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Best of Android: How we test battery life
No one battery test will tell you exactly how long a phone’s battery will last, so how do we measure battery life in a way that will help you?
When it comes to smartphones, few people use theirs in the same exact way as someone else. Different models, different apps, and different habits all combine to make battery life tests generally useless. However, the more tests that are performed, the more confusing it can get as to which situation is most informative to you. Consequently, we’ve changed how we measure battery life in 2020 by attempting to offer a worst-case scenario with a version of Speed Test G that runs on a loop. While this doesn’t cover certain use cases, it does meet most users’ needs in the sense that no phone should have a shorter runtime than the one reported by our test.
First, we set the phone’s screen to 200cd/m2 so that the results can be directly compared. Then, after topping off the cell, we run our proprietary app to cycle through the chosen tasks. After all that, we let the battery run out and log the results in a text file.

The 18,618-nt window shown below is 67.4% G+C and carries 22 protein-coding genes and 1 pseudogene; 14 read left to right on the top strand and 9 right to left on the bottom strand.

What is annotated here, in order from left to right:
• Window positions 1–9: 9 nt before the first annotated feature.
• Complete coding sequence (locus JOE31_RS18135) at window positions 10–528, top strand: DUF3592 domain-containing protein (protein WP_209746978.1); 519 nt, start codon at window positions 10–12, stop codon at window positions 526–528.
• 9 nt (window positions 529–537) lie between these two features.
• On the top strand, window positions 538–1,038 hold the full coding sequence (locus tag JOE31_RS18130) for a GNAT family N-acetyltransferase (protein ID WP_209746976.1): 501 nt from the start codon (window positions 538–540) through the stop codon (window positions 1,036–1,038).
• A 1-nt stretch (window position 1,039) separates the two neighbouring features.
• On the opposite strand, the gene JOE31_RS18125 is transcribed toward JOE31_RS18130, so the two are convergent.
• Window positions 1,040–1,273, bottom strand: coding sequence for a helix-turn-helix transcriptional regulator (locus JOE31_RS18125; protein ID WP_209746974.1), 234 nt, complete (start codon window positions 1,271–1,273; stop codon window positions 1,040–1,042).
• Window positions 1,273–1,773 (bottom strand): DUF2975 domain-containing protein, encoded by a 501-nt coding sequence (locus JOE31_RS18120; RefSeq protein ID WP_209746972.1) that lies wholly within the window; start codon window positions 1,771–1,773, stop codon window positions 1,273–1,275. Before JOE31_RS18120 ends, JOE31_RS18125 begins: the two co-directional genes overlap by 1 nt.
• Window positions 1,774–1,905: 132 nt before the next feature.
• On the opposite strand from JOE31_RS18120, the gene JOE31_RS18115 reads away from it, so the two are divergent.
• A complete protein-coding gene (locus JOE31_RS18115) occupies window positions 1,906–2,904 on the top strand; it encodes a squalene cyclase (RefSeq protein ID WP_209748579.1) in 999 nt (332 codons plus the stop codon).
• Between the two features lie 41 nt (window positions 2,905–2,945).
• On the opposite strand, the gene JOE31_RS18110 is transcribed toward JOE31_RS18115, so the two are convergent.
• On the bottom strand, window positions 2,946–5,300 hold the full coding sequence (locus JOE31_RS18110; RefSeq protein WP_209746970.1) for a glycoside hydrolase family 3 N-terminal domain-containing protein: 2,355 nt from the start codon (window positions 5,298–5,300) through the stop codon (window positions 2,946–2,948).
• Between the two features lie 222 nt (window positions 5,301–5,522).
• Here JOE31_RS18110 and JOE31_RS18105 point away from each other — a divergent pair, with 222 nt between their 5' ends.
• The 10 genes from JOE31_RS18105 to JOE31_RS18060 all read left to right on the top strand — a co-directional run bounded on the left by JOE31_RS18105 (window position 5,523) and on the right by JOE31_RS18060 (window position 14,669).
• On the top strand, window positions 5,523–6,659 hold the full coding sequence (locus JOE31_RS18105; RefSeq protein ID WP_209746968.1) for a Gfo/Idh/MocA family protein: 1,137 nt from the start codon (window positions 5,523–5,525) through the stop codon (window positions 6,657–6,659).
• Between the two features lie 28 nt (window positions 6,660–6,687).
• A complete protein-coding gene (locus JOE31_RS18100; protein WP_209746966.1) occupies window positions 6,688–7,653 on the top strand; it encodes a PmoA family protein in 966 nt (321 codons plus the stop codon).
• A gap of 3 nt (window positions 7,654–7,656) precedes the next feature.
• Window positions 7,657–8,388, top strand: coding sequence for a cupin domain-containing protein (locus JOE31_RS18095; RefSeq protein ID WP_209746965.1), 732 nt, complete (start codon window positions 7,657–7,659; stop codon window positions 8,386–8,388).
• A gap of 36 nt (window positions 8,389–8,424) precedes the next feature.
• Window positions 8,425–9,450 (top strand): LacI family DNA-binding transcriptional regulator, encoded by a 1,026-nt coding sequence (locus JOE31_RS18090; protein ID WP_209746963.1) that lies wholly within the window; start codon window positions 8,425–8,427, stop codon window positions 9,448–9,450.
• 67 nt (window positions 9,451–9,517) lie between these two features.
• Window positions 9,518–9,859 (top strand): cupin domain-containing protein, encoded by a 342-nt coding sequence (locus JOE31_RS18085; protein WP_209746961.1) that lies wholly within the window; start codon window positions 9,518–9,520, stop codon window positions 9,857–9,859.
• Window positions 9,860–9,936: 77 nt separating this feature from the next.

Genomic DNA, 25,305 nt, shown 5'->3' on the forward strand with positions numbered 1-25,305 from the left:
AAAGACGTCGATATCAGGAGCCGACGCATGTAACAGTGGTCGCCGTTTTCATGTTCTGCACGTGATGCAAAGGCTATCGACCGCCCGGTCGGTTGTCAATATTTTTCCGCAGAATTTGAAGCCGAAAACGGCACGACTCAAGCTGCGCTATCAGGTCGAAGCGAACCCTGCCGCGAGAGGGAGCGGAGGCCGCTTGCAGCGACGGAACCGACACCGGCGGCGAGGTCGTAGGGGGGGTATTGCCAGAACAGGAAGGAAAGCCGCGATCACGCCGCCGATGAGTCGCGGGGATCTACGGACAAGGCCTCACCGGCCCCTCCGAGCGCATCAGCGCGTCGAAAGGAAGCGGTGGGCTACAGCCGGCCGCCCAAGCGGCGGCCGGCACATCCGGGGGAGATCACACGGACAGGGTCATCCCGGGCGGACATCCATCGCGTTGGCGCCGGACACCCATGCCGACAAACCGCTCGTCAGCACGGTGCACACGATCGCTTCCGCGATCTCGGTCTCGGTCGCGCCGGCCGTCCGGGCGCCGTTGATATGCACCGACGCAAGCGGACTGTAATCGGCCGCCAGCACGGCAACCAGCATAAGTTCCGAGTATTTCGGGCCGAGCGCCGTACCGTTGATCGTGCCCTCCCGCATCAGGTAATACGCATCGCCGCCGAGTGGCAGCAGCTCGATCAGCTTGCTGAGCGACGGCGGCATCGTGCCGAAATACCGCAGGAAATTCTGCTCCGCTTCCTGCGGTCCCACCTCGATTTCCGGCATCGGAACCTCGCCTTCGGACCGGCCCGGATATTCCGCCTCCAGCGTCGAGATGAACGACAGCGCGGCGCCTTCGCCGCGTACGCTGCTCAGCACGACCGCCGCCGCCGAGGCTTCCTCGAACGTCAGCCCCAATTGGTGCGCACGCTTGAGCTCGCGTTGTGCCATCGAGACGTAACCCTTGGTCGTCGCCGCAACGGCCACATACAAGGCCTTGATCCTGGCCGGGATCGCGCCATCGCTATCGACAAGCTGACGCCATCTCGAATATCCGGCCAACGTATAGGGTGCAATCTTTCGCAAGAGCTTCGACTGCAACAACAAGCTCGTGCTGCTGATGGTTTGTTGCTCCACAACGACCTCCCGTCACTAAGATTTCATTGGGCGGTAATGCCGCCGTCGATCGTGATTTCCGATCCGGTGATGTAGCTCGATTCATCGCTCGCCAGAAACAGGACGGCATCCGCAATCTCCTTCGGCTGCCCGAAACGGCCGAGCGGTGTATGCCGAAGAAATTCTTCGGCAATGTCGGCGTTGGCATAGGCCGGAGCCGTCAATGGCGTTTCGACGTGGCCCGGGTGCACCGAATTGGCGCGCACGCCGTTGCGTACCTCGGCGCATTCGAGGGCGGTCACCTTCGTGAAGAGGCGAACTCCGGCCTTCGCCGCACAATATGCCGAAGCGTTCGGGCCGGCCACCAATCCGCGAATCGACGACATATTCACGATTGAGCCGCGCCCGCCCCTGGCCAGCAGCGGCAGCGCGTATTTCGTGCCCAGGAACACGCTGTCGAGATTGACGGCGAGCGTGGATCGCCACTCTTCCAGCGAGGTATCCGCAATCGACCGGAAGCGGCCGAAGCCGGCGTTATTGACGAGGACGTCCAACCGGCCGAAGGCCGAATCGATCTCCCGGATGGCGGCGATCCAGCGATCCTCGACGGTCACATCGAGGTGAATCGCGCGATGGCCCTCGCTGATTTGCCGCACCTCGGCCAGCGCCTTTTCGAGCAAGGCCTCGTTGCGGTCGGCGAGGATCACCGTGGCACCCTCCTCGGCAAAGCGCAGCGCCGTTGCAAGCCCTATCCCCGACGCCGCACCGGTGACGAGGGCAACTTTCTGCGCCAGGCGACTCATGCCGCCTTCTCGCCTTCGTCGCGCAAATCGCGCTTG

After the first battery exhaustion, we charge the phones, and let a baked-in utility track how fast the cells are replenished. We log how long each phone takes to charge fully, and how much power the charger is able to get to the phone per minute. If there’s another performance mode, we will sometimes log those results too, just to show you what happens when you tweak settings.
Currently, we do not measure the performance of third-party or alternative chargers, though you may see us show results from manufacturer-supplied wireless chargers, super-chargers, and the like. Unfortunately, there are a lot of other factors that can affect how fast your phone charges, and we don’t account for these variables. For example, using a nonstandard or alternative cable, outlet, or extension cord can all extend recharge times.